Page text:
Monday, February 20

Silence and Solitude

It's unusual for a homeschooling mother to say that she makes regular space for a discipline such as silence and solitude.  For all of us there are pressing needs to attend to, plans to outline, materials to find, children to guide, meals, field trips... The list could go on and on, unless we are intentional about pressing pause.

We think a lot about who we are teaching to but many days we lose sight of who we are teaching from.  We teach out of who we are and, for me, that means I teach from that point where the gospel transforms me with grace and truth.  If I try to teach from any other place, I grow weary.

And so I take a day every couple of months to practice silence and solitude.  To talk with the God who gives me life and breath, creativity and skills. To listen to what the next steps may be.  To pray with intention and thought.  To read and consider the passages that affect me.  To come to new understanding and take steps toward transformation.

The hardest part about taking a day for silence and solitude is first deciding to do it.  Some mornings as I rise early amidst sleeping boys to gather my materials I question the necessity of my plans.  There are other things I could and should be doing.  Indeed, there will always be.  And I believe that God works even while I daily accomplish, but having your best friend beside you all the time is different than looking her in the face and really hearing her.  And so, I push myself to go so that I can hear.

There is a retreat center near my home that allows me to rent a dorm room for a day.  This takes me away from all distraction.  Though I nearly convince myself that I could accomplish much devotional writing, my laptop stays home.  I cannot have that pull to go any other place. I make myself exist with little.

I begin the day in my journal, longhanding a list of what’s on my mind and heart: struggles friends are having, uncertainties about what’s next for me, unanswerable questions I’ve been asked, temptations and tendencies I can’t seem to move past.  Doing this allows me to move beyond the circumstantial in order to get to a place where I can see and sense God’s presence.  I then present my list to God in prayer and ask, “What to YOU want to do today?  Which of these will we address, or will you take me somewhere else?”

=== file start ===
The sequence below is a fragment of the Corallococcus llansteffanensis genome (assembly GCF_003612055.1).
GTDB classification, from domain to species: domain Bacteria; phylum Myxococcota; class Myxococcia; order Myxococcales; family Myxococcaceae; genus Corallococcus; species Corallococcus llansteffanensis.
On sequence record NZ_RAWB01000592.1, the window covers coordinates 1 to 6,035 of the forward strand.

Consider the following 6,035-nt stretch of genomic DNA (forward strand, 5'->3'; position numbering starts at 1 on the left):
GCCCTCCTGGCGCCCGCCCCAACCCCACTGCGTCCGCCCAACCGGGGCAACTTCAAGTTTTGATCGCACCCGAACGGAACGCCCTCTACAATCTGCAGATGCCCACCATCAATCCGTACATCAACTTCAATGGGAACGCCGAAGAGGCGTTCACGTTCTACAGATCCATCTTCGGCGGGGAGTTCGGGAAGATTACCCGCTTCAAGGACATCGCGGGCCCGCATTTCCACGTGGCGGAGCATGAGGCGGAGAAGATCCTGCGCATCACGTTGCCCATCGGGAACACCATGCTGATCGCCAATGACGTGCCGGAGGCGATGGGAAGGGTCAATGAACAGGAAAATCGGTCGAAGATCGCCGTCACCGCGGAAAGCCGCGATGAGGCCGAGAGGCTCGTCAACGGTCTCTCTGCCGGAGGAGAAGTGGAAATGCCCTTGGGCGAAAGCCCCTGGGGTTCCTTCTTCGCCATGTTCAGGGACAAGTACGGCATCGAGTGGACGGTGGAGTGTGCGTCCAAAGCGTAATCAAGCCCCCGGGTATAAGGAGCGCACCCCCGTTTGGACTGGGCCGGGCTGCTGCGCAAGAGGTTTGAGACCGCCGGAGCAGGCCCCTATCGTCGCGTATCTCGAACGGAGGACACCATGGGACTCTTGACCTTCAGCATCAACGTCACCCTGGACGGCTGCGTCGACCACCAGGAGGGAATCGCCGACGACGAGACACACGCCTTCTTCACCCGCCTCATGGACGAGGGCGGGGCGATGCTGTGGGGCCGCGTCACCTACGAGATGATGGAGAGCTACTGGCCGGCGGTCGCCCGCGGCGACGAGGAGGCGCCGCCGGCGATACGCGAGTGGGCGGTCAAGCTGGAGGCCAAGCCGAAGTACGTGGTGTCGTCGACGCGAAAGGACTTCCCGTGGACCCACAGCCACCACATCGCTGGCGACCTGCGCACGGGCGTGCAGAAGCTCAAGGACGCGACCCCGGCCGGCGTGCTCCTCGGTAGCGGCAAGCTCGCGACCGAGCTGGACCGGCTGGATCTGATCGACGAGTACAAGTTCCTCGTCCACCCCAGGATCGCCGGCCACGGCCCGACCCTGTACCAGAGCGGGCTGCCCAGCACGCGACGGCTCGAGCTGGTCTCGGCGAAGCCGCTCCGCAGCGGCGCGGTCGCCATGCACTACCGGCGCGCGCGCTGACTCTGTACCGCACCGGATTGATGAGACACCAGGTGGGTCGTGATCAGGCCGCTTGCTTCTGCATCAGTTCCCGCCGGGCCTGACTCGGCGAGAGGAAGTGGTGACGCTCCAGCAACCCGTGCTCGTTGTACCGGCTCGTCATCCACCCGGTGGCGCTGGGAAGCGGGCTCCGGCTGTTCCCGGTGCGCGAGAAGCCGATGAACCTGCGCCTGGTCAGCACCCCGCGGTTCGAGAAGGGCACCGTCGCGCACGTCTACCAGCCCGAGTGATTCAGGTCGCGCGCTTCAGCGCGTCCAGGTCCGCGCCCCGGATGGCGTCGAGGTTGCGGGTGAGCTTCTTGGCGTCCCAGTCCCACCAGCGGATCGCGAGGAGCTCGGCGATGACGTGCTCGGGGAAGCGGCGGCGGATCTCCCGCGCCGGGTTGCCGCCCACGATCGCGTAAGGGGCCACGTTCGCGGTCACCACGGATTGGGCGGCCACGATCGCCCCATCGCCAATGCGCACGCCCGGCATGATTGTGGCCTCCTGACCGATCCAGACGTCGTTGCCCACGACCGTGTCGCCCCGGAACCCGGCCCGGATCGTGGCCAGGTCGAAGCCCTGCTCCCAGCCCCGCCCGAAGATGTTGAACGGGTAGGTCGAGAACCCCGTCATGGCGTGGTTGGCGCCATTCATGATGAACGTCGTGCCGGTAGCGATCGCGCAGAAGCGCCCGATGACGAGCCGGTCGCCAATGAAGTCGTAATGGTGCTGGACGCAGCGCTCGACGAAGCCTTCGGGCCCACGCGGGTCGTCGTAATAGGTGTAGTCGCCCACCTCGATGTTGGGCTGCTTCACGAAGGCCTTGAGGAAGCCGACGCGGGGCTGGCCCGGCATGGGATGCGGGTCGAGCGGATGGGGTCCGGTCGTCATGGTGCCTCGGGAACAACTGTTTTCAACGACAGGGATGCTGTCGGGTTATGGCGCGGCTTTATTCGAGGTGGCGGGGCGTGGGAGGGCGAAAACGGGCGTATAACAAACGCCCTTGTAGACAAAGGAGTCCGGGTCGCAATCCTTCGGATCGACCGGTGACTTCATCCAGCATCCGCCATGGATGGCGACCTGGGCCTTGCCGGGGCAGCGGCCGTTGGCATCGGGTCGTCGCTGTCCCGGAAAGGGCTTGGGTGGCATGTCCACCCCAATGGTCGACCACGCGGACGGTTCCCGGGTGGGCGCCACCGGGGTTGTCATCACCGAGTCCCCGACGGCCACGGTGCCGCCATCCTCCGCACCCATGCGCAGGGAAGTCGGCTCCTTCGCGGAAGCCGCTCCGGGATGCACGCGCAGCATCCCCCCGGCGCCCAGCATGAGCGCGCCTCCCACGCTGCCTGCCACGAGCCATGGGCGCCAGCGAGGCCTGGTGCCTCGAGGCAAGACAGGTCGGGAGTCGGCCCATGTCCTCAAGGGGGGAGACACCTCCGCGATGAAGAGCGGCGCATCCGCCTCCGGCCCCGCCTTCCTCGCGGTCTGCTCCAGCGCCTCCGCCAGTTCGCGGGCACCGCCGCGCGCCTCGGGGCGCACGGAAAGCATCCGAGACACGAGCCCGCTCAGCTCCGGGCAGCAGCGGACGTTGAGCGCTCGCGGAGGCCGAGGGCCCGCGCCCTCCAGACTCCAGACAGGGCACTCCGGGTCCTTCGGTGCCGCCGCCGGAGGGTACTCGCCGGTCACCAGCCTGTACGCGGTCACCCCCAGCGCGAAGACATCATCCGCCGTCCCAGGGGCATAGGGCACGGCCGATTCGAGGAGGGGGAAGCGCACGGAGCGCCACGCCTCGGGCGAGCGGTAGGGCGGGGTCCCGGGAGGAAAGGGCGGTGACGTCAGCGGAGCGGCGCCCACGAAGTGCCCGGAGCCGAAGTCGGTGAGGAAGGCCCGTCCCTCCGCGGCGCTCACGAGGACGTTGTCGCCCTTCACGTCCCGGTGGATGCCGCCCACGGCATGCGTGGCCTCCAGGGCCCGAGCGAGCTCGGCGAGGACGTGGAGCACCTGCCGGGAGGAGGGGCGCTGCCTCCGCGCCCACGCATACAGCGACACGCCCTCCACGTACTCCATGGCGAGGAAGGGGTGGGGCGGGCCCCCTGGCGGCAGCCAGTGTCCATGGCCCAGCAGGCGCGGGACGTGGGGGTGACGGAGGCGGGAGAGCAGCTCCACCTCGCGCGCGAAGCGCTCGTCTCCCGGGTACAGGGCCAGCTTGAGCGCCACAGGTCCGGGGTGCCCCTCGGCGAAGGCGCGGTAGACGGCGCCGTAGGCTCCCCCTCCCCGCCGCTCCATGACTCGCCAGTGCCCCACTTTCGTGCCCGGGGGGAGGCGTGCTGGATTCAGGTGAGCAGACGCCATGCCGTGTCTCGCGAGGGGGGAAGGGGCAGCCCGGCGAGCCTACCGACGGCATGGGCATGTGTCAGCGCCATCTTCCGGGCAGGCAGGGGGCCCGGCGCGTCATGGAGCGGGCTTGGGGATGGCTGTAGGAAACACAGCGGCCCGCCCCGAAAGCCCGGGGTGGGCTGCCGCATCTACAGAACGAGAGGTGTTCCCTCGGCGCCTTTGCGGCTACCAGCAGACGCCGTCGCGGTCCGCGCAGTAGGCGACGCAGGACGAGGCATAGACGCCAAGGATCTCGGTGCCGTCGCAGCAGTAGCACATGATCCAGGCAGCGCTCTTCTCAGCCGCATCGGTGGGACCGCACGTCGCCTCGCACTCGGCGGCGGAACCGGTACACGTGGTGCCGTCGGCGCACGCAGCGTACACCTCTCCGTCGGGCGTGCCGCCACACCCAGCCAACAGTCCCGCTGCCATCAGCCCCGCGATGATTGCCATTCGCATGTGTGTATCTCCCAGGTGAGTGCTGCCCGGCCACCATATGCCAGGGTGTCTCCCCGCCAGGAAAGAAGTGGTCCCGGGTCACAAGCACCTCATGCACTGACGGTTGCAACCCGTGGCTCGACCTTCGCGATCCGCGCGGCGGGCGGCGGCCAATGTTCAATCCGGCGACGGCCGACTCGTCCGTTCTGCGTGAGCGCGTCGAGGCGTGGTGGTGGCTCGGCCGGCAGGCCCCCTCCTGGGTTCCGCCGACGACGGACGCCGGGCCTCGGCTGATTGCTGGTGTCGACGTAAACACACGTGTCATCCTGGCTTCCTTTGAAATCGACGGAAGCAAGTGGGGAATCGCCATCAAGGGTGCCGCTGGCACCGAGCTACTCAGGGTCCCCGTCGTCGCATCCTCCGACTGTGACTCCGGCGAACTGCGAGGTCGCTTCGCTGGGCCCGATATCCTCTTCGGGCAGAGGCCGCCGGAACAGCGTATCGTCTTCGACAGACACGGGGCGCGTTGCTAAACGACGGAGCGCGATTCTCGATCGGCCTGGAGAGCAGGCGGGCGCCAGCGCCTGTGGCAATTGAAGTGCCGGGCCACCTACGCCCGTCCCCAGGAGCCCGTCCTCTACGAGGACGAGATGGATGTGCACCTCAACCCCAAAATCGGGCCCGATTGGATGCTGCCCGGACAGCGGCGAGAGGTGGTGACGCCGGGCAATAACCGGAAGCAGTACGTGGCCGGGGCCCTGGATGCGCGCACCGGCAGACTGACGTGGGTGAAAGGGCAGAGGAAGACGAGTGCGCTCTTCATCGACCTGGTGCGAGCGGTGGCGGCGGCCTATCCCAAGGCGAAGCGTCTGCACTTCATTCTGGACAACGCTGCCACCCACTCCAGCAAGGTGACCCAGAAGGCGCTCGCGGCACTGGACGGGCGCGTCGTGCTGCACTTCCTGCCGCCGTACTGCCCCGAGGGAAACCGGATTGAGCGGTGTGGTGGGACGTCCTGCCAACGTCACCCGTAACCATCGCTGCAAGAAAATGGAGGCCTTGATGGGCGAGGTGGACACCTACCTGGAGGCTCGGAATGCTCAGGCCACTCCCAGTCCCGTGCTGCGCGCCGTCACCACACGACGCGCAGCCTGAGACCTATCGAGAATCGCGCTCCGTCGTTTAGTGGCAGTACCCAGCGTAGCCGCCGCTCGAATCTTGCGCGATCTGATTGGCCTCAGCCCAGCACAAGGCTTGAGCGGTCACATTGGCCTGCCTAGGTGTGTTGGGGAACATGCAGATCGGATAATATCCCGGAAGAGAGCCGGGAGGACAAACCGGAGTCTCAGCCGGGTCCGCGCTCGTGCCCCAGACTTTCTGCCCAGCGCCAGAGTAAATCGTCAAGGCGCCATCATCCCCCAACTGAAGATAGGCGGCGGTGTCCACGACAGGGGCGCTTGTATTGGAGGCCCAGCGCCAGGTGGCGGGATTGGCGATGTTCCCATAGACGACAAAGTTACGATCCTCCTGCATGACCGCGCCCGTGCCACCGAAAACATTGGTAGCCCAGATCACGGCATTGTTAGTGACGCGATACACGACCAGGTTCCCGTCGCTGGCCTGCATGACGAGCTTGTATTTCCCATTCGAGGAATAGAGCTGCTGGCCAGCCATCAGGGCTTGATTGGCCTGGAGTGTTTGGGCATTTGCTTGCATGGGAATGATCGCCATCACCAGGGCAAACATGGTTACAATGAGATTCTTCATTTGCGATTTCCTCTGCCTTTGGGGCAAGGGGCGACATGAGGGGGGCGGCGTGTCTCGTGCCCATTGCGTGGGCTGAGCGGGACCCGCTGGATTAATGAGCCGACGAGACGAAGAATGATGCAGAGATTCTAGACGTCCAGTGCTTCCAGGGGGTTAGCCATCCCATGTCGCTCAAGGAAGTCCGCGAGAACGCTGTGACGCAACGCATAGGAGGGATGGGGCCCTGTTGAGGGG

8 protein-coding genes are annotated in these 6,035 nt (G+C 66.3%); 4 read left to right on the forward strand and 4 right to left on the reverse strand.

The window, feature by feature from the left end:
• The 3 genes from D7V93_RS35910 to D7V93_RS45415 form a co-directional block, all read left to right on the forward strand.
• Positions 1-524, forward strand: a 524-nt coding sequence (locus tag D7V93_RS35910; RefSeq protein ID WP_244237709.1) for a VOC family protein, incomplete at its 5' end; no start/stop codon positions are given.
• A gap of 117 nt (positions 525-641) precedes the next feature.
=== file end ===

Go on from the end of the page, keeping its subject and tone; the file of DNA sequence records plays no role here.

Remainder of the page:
Other days I simply ask, "What do you want me to hear?"  And throughout the day when I'm unsure where to go next, I just go back to that question. 

I bring materials that make me think more deeply about the truth of God; books with questions that pull me out of myself (a raging introvert) and more toward the person he's creating me to be.  

For a portion of the day I dive deep into a particular scripture:  the whole book of Titus, reading John for the sense of the greater story, or looking up verses about perseverance.

Incorporating the physical connects the mind to the soul and opens up new ways of seeing: walking and whispering aloud nearly always provides clarity.  Adhering photos to an album gives room to think and pray for the people within them.  Using my camera to observe the details of creation gives practice in counting gifts.  Practicing physical postures of prayer takes my thoughts to their deepest importance.

When I'm hungry I eat, but only after I ask, "Is this really what I need, or am I escaping from something hard?"  When I'm tired of sitting, I walk.  When I'm tired of walking, I rest.  And at the end of the day I try to determine: 1. What did I hear? and 2. How will this time away affect my time back with people?  Our time with God should, to some extent, change us and benefit those we love and serve.  I am refreshed and challenged.  I shouldn't go home and assume everyone else feels the same.

When choosing books to bring, I select only those that I'm currently working through.  I often begin one a few weeks ahead so that I can be in the thick of it, struggling to appropriately place it in my life. I believe in working from where God already has you.

I encourage you to give it a try.  Once a year, twice a year, once a season.  Make yourself available and see what becomes of you.

These are some of the titles I easily suggest.

No comments:

Post a Comment

For two years I have had comments turned off as a discipline to write for myself. I'm seeing the other side. I just ask that you comment with grace.